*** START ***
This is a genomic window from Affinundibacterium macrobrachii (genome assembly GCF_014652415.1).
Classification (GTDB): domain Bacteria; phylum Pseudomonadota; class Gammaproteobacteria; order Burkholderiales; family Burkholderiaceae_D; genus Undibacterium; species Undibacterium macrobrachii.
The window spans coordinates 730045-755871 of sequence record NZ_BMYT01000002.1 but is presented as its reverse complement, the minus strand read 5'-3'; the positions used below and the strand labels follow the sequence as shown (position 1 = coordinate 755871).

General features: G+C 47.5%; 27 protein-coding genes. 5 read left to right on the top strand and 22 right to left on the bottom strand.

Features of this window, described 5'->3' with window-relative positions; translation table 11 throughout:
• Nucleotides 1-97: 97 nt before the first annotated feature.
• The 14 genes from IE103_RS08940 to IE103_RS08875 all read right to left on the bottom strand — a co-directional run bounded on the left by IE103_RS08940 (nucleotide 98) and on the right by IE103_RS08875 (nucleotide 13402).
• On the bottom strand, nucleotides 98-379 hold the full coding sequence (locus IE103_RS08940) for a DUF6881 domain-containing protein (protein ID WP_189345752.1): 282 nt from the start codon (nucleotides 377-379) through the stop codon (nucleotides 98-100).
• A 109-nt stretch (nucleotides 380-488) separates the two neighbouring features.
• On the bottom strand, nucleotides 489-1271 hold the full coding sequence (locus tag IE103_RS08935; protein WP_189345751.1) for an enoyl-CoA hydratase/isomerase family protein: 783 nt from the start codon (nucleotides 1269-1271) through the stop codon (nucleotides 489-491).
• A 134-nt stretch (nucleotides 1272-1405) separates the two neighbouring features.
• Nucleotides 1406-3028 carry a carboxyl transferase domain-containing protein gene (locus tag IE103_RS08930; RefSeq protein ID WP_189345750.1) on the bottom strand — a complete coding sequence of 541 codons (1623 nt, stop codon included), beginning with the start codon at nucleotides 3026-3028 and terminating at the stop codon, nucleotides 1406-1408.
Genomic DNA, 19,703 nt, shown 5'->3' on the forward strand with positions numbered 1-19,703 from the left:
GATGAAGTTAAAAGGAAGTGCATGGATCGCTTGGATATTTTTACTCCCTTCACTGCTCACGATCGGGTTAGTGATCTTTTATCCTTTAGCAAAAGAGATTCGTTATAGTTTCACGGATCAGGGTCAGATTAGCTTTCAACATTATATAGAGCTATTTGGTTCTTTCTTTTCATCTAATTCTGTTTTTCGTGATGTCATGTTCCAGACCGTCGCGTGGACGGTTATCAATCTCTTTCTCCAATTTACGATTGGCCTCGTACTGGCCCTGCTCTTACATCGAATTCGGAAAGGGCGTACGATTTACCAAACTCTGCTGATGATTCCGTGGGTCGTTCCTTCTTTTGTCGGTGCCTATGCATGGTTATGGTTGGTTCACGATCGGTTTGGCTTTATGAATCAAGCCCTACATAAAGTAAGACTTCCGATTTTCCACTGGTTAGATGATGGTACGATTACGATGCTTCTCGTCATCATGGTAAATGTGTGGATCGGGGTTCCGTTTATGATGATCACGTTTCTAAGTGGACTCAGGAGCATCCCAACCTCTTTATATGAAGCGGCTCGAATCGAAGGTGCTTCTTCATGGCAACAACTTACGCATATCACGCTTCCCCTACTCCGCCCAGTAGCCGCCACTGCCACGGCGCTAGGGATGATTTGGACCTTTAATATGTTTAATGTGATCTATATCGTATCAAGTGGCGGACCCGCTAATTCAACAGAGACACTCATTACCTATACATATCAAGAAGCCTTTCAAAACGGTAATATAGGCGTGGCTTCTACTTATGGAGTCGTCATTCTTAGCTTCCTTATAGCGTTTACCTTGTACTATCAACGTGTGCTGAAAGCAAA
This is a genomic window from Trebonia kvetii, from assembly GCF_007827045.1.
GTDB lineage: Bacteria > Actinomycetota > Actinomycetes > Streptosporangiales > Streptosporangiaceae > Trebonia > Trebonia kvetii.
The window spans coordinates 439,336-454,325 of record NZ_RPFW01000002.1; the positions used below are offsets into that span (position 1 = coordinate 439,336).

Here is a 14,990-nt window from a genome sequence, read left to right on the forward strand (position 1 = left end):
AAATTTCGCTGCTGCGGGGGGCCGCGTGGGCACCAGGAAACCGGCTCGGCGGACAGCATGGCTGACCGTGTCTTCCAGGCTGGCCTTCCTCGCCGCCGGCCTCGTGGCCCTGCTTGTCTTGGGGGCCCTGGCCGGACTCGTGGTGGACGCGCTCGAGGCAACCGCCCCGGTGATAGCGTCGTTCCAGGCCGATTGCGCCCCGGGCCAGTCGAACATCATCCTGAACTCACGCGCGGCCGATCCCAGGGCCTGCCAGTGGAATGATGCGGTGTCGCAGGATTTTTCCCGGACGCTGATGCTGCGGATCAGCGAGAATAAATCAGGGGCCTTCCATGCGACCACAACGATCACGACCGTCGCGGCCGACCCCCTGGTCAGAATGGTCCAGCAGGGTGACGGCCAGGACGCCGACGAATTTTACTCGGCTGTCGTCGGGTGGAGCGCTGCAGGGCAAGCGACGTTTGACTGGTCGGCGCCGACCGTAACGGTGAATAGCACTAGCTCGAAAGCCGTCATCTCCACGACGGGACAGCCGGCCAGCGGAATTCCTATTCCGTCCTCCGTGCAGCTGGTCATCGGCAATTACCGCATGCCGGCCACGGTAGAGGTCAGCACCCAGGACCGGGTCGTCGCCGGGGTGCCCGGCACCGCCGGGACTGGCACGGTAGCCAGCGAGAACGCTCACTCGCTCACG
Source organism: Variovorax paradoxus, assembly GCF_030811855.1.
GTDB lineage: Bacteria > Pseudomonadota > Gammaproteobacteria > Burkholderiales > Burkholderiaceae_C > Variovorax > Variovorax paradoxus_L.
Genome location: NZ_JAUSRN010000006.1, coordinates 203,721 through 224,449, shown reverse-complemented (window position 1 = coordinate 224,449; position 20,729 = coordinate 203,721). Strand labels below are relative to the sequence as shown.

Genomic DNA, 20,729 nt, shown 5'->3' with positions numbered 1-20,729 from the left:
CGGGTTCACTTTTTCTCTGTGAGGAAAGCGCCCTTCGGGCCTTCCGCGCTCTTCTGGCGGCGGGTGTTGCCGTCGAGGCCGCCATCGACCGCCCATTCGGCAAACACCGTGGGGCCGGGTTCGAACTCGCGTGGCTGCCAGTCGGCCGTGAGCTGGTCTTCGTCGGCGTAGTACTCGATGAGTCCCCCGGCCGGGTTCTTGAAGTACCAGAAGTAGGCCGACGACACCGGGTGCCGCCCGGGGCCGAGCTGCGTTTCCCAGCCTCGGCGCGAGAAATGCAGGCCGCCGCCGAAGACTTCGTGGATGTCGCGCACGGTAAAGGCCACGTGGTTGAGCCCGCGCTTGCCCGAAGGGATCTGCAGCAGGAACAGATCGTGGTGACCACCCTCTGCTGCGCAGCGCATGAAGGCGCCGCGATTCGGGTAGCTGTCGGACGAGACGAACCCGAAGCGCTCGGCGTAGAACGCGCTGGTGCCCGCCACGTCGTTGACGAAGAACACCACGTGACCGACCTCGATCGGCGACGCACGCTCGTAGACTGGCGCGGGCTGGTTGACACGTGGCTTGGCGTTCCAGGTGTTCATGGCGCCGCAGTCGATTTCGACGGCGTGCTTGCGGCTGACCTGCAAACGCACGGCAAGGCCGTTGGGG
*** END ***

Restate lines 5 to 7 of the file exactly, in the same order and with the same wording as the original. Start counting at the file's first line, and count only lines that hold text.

Features of this window, described 5'->3' with window-relative positions; translation table 11 throughout:
• Nucleotides 1-97: 97 nt before the first annotated feature.
• The 14 genes from IE103_RS08940 to IE103_RS08875 all read right to left on the bottom strand — a co-directional run bounded on the left by IE103_RS08940 (nucleotide 98) and on the right by IE103_RS08875 (nucleotide 13402).